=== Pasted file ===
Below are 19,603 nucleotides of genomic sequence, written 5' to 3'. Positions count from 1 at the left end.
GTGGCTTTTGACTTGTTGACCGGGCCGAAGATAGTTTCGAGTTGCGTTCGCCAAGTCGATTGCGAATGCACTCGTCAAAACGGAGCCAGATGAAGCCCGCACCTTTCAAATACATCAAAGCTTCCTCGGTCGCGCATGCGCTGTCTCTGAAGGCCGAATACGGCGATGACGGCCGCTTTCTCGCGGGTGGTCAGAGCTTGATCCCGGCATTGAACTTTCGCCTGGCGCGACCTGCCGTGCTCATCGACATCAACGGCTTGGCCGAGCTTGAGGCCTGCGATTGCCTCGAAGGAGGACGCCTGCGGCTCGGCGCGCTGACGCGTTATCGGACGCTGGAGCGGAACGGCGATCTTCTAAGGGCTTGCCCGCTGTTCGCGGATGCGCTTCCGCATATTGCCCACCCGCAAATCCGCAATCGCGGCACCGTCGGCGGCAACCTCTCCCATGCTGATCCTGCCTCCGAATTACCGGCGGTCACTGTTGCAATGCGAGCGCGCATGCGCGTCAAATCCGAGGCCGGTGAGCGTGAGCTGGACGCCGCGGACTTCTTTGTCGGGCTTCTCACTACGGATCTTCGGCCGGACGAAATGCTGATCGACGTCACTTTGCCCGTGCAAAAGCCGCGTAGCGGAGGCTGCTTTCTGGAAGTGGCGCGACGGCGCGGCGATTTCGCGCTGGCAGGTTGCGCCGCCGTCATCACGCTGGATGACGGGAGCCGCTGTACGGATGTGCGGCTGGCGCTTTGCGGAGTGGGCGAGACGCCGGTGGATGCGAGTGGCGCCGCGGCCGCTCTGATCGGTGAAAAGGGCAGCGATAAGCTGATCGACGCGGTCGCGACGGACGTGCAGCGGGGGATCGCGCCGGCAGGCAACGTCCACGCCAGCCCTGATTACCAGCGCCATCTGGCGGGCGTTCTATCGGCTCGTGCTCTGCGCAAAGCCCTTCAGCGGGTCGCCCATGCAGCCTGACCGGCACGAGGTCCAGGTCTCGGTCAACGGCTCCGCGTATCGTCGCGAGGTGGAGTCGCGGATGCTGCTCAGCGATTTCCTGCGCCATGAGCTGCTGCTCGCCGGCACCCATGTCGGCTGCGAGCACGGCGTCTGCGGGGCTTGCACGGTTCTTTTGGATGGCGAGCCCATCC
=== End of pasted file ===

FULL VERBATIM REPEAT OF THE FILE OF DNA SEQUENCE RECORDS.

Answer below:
Below are 19,603 nucleotides of genomic sequence, written 5' to 3'. Positions count from 1 at the left end.
GTGGCTTTTGACTTGTTGACCGGGCCGAAGATAGTTTCGAGTTGCGTTCGCCAAGTCGATTGCGAATGCACTCGTCAAAACGGAGCCAGATGAAGCCCGCACCTTTCAAATACATCAAAGCTTCCTCGGTCGCGCATGCGCTGTCTCTGAAGGCCGAATACGGCGATGACGGCCGCTTTCTCGCGGGTGGTCAGAGCTTGATCCCGGCATTGAACTTTCGCCTGGCGCGACCTGCCGTGCTCATCGACATCAACGGCTTGGCCGAGCTTGAGGCCTGCGATTGCCTCGAAGGAGGACGCCTGCGGCTCGGCGCGCTGACGCGTTATCGGACGCTGGAGCGGAACGGCGATCTTCTAAGGGCTTGCCCGCTGTTCGCGGATGCGCTTCCGCATATTGCCCACCCGCAAATCCGCAATCGCGGCACCGTCGGCGGCAACCTCTCCCATGCTGATCCTGCCTCCGAATTACCGGCGGTCACTGTTGCAATGCGAGCGCGCATGCGCGTCAAATCCGAGGCCGGTGAGCGTGAGCTGGACGCCGCGGACTTCTTTGTCGGGCTTCTCACTACGGATCTTCGGCCGGACGAAATGCTGATCGACGTCACTTTGCCCGTGCAAAAGCCGCGTAGCGGAGGCTGCTTTCTGGAAGTGGCGCGACGGCGCGGCGATTTCGCGCTGGCAGGTTGCGCCGCCGTCATCACGCTGGATGACGGGAGCCGCTGTACGGATGTGCGGCTGGCGCTTTGCGGAGTGGGCGAGACGCCGGTGGATGCGAGTGGCGCCGCGGCCGCTCTGATCGGTGAAAAGGGCAGCGATAAGCTGATCGACGCGGTCGCGACGGACGTGCAGCGGGGGATCGCGCCGGCAGGCAACGTCCACGCCAGCCCTGATTACCAGCGCCATCTGGCGGGCGTTCTATCGGCTCGTGCTCTGCGCAAAGCCCTTCAGCGGGTCGCCCATGCAGCCTGACCGGCACGAGGTCCAGGTCTCGGTCAACGGCTCCGCGTATCGTCGCGAGGTGGAGTCGCGGATGCTGCTCAGCGATTTCCTGCGCCATGAGCTGCTGCTCGCCGGCACCCATGTCGGCTGCGAGCACGGCGTCTGCGGGGCTTGCACGGTTCTTTTGGATGGCGAGCCCATCC